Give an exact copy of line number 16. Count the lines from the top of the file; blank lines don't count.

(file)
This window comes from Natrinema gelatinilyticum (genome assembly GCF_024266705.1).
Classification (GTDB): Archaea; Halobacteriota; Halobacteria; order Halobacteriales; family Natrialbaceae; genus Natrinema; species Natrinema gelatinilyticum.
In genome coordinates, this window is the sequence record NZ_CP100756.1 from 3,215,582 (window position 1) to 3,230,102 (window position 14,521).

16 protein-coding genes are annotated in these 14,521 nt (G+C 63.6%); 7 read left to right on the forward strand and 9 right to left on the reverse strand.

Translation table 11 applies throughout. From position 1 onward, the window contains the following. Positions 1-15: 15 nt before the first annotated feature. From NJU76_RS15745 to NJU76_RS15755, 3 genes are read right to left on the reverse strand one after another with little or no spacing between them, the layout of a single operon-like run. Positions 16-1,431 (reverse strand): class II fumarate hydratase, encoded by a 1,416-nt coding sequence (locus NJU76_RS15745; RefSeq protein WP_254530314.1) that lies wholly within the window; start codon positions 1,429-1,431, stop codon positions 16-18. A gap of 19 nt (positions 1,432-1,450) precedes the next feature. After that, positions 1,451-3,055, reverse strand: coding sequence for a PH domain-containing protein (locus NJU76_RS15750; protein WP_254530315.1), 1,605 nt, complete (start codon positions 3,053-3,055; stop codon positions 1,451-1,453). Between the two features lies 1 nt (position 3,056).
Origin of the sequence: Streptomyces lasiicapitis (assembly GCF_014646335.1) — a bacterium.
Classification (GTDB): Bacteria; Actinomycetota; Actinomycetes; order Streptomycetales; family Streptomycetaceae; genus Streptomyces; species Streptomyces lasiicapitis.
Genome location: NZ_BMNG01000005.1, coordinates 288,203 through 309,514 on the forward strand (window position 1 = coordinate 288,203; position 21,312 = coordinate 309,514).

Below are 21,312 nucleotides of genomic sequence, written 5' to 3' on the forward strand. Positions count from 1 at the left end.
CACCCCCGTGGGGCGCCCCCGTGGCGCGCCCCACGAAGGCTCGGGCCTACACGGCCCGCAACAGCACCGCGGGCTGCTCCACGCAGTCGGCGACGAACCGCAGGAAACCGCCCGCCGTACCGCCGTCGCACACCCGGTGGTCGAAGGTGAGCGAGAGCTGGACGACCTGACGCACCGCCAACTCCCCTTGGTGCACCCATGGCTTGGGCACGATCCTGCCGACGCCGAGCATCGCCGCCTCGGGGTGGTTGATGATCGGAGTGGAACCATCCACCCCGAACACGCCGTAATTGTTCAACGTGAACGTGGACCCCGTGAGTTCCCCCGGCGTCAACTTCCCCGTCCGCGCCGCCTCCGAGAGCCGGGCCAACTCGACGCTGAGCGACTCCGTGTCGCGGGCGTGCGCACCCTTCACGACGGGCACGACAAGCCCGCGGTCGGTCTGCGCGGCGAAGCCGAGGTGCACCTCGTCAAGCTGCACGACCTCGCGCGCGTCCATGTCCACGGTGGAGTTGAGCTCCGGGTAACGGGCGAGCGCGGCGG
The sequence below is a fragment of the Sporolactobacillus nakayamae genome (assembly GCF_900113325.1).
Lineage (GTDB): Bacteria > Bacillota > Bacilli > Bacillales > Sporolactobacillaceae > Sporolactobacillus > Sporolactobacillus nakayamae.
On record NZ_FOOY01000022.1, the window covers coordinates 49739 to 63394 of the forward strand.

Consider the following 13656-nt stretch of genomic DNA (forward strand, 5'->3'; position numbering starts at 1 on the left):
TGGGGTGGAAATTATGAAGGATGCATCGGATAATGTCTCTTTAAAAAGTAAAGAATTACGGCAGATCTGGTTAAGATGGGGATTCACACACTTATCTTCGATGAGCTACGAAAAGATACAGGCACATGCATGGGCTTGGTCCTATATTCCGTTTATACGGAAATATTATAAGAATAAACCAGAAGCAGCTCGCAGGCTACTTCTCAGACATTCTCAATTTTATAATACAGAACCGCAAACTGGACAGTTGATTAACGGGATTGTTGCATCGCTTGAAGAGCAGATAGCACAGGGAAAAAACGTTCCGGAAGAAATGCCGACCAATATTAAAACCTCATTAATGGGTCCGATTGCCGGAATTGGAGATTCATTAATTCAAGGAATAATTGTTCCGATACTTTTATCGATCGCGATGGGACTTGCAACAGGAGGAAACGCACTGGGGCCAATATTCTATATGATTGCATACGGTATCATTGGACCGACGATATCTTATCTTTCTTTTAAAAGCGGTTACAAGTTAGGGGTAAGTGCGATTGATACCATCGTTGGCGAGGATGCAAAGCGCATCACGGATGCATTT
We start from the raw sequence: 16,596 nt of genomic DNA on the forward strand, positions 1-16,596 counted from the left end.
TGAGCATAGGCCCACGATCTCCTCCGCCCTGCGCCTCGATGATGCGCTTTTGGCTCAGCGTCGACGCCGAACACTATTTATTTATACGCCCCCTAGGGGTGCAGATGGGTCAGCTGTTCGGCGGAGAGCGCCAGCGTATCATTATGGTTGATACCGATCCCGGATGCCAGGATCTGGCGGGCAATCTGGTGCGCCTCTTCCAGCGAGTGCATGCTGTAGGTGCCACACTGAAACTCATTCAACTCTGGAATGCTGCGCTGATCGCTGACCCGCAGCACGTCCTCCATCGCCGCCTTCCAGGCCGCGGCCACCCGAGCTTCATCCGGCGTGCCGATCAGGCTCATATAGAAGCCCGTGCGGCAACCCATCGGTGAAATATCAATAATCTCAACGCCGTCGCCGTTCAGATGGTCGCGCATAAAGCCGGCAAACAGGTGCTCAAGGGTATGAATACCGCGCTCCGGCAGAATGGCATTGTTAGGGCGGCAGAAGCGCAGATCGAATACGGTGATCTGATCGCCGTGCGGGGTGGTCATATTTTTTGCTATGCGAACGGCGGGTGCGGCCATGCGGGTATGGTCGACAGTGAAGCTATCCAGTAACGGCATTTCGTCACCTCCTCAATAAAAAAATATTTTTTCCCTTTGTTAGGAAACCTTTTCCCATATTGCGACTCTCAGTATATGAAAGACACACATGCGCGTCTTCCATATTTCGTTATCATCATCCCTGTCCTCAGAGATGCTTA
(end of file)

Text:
We start from the raw sequence: 16,596 nt of genomic DNA on the forward strand, positions 1-16,596 counted from the left end.